Four Coin-Related Things You Should Do at the 2018 ANA Convention

Four Coin-Related Things You Should Do at the 2018 ANA Convention

So, you’ve decided to attend this year’s Summer ANA show (aka The World’s Fair of Money) in Philadelphia. I’ve never attended an east coast ANA show that wasn’t excellent, so if this is your first show or if it’s your 100th, you have very reason to be excited.

Read More

Ten Things I'm Looking Forward to Doing/Seeing at the Philly ANA

The annual Summer ANA show is a highlight on any collector's or dealer's calendar. This is my 30th in a row to attend and I am very much looking forward to the show, especially as it appears to be the last ANA that will be held on the east coast for many years. Here's a list of at least ten things that I'm excited about doing and seeing next week in Philadelphia: 1. Having a Mystery Guest Sighting: Without fail, every year at ANA always brings out at least one "mystery guest." Typically, it's a dealer who left the market and have been unseen for years or it's a collector who I haven't seen since the late 1980's who has decided to wander in because he heard that the ANA show was close to his house. I wonder who it will be this year?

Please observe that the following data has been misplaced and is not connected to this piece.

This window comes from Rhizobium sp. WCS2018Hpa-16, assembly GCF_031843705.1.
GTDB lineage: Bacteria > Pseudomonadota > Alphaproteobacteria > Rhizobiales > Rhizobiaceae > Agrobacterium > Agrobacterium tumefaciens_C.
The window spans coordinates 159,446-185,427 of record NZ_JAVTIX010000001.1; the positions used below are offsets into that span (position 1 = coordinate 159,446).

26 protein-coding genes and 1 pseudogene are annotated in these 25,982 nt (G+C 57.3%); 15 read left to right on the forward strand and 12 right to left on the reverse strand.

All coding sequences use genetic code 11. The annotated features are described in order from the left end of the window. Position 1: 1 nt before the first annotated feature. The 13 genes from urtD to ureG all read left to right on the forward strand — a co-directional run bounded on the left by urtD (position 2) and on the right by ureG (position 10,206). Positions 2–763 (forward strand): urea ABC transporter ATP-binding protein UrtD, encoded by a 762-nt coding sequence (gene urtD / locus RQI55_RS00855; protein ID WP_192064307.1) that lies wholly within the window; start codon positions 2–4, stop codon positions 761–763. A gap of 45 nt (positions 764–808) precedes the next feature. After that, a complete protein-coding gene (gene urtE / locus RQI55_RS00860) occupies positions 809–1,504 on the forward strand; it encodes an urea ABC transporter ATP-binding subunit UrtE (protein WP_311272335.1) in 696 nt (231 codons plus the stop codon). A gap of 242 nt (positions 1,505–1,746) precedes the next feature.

2. Attending the Battle Born Sale. I'm very interested in this sale for a number of reasons. I sold many of the coins to the owner and am curious to see how they do at auction. I am excited to go "head to head" with the sharpest rare date gold buyers in the business as we compete to buy coins for clients and for stock. In the not so distant past, it wasn't uncommon to have big specialized sales like this that all the big players attended in person. I'm hoping that during this sale I'm able to see who I am bidding against, and it will go a long way to answering my questions about the State of the Market for Carson City coinage.

3. Having Something Great Walk Up to My Table: Every dealer hopes this will happen at an ANA show: a well-dressed man walks up to the table with a run of 19th century proof sets that he wants to sell for his elderly parents or a little old lady walks up with an original roll of Saints. These things DO happen from time to time and the fact that we are in Philadelphia, the cradle of American numismatics, bodes well for something exciting walking into the show. So if you are reading this blog, great-grandson of James Longacre, please come to tables 805-807 first and ask for me by name!

4. Wearing Nice Clothes in the 95 Degree/100 % Humidity Philly Summer As excited as I am to spend a week in Philadelphia, I'm going to miss the nearly perfect summer we've had so far in the Northwest. It's been under 80 degrees nearly every day here and I haven't had the air conditioner on once. While I'd like to attend the ANA show in my typical Portland Summer Uniform of polo shirt, shorts and sneakers, I feel this wouldn't be appropriate and will, instead, be suited-up every day. Sigh...